The two men have different orator styles. Obama is a highly sophisticated scripted orator but his performances off script in some of the primary debates have been ineffective. McCain is a bit more clumsy when scripted but has a knack for off the cuff/one-on-one situations.

Also schedule for next week is the Vice Presidential debate. This debate might actually be more watched and scrutinized then the presidential debates. Biden is known for his tough style and is a seasoned veteran of Washington. But Sarah “Barracuda” Palin might not be easy prey for Biden.

Below is the complete debate schedule.

September 26, 2008: Presidential debate with foreign policy focus, University of Mississippi
October 2, 2008: Vice Presidential debate, Washington University
October 7, 2008: Presidential debate in a town hall format, Belmont University
October 15, 2008: Presidential debate with domestic policy focus, Hofstra University

Wednesday, August 13, 2008 wants your opinion today!

The recently sent out tens of thousands of surveys to voters across the country. We want to know how real Republicans feel about the Party Platform and the direction it should go. In just over two weeks the Republican National Committee will hold the 2008 Platform Committee hearings. We are urging Party leaders to use this opportunity to promote a concise and common sense message which will reach out to voters across the country.
If you have not received one in the mail it is not too late to have your opinion heard. Click here and print out the survey and return it to:

Real Republican Majority
1660 L Street NW Suite 609
Washington, DC 20036

We are weeks away from the Platform debate so please do not hesitate. It is time for the moderate majority to take back our Party and be heard.

Thursday, August 7, 2008

Real Republican Wins in Kansas!

On Tuesday, current State Treasurer Lynn Jenkins beat a better financed, more recognizable candidate - but one who has a record of being extremely conservative - to be the GOP nominee for Kansas’s Second District. This just continues to show the shift in our Party back towards the center. Candidates who put on decisive campaigns and focus only issues like abortion will be rejected. Republicans want real candidates who are guided by common sense and have valid solutions to the problems our country is facing today.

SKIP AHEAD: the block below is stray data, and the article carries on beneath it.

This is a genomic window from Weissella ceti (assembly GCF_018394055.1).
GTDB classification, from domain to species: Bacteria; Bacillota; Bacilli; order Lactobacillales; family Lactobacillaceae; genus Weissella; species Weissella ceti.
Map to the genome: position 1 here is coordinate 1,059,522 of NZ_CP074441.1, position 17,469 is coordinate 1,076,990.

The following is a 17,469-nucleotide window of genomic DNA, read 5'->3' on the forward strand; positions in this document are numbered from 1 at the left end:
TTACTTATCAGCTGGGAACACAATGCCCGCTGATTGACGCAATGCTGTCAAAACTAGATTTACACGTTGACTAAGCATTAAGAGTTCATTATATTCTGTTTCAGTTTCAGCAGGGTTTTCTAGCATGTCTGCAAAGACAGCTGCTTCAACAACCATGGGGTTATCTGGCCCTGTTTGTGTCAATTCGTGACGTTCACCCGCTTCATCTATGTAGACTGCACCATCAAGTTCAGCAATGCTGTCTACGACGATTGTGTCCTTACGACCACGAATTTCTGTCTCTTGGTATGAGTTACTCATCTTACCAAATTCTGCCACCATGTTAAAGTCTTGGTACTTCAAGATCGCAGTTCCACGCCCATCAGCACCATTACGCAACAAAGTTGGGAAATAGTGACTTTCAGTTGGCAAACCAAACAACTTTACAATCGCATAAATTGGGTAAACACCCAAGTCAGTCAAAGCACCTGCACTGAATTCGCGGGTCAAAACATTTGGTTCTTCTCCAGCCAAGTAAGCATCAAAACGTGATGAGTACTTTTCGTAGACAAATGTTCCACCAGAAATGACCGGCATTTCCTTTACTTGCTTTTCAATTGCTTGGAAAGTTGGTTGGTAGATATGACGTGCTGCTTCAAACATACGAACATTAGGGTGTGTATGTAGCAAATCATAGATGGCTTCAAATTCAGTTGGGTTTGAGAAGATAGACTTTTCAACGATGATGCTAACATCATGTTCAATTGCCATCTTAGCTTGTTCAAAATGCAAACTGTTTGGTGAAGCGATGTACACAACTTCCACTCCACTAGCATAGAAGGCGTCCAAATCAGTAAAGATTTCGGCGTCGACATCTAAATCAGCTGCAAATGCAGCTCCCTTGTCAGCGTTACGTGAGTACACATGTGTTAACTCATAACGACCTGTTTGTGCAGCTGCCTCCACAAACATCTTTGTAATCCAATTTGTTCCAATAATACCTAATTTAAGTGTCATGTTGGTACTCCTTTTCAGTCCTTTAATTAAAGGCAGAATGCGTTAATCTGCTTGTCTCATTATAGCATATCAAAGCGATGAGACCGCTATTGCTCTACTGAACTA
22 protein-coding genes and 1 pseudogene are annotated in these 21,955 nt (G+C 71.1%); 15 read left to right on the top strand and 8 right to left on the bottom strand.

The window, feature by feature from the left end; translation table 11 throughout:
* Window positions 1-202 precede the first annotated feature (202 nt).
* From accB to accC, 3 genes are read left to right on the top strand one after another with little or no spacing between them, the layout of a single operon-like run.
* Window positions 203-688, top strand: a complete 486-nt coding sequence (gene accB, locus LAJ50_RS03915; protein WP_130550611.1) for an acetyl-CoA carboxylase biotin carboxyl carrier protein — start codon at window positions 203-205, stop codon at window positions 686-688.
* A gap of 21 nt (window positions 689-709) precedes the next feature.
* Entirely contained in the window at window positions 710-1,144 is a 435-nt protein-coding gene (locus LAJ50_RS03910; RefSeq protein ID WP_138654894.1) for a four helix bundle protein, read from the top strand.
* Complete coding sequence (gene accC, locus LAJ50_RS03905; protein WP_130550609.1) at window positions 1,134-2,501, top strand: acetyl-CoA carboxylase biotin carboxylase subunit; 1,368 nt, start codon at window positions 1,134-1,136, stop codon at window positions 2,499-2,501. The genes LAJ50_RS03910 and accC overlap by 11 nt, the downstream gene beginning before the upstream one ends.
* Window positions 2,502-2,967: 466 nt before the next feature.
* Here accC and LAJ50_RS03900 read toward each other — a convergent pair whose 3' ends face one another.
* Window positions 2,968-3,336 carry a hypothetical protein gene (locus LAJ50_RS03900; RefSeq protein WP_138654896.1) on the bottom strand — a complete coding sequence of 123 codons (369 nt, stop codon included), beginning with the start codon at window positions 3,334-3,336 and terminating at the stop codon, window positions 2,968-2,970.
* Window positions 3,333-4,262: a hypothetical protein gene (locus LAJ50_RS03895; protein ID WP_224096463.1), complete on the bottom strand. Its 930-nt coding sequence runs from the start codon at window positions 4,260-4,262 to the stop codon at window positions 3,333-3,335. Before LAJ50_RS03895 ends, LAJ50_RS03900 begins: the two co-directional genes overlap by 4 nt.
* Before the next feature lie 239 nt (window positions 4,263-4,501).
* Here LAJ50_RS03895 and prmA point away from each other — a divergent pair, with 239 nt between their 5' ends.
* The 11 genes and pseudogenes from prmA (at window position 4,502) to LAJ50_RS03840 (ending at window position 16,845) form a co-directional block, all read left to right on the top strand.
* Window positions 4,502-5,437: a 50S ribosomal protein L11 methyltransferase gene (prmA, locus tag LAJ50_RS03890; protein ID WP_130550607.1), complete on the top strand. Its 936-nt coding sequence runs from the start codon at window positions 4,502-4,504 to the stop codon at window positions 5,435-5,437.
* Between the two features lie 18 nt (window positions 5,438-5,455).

In races across the country, moderate candidates are beating out socially conservative candidates who only serve to alienate independent voters and continue driving a wedge in our Party. Jenkins ran a positive campaign as a fiscal conservative, social moderate and real Republican. If elected, she will bring change to Washington and change to the GOP.

For more information on Lynn Jenkins’ campaign or any of our Real Republicans please contact us at

Real Republican Wins in Kansas!

On Tuesday, current State Treasurer Lynn Jenkins beat a better financed, more recognizable candidate - but one who has a record of being extremely conservative - to be the GOP nominee for Kansas’ Second District. This just continues to show the shift in our Party back towards the center. Candidates who put decisive campaign only issues, like abortion, before the real issues facing voters will be rejected. Republicans want real candidates who are guided by common sense and have real solutions to our problems.

In races across the country moderate candidates are beating out socially conservative candidates who only serve to alienate independent voters and to continue driving a wedge in our Party. Jenkins ran a positive campaign as a fiscal conservative, social moderate and real Republican. She will bring change to Washington and change to the GOP.

For more information on Lynn Jenkins’ campaign or any of our Real Republicans please contact us at

Friday, July 25, 2008

Possible VP Annoucement

A major rumor hitting political circles this week is that GOP nominee Sen. John McCain would announce his Vice Presidential running mate. Many speculate that he will announce his VP on Sunday after Democratic nominee Barack Obama returns from his oversees trip and before the start of the Olympic games. If he announces during the Olympics there is a possibility an athlete’s accomplishment or human right protests could over shadow the announcement. He could announce after the games; however, that is when the Democrats will be meeting in Denver for their Convention. So an announcement might happen sooner then anticipated. McCain is adding fuel to the fire and being coy with the media on the topic.
This leads to the next big question: who will share the ticket with him?

Tuesday, July 15, 2008

Battleground States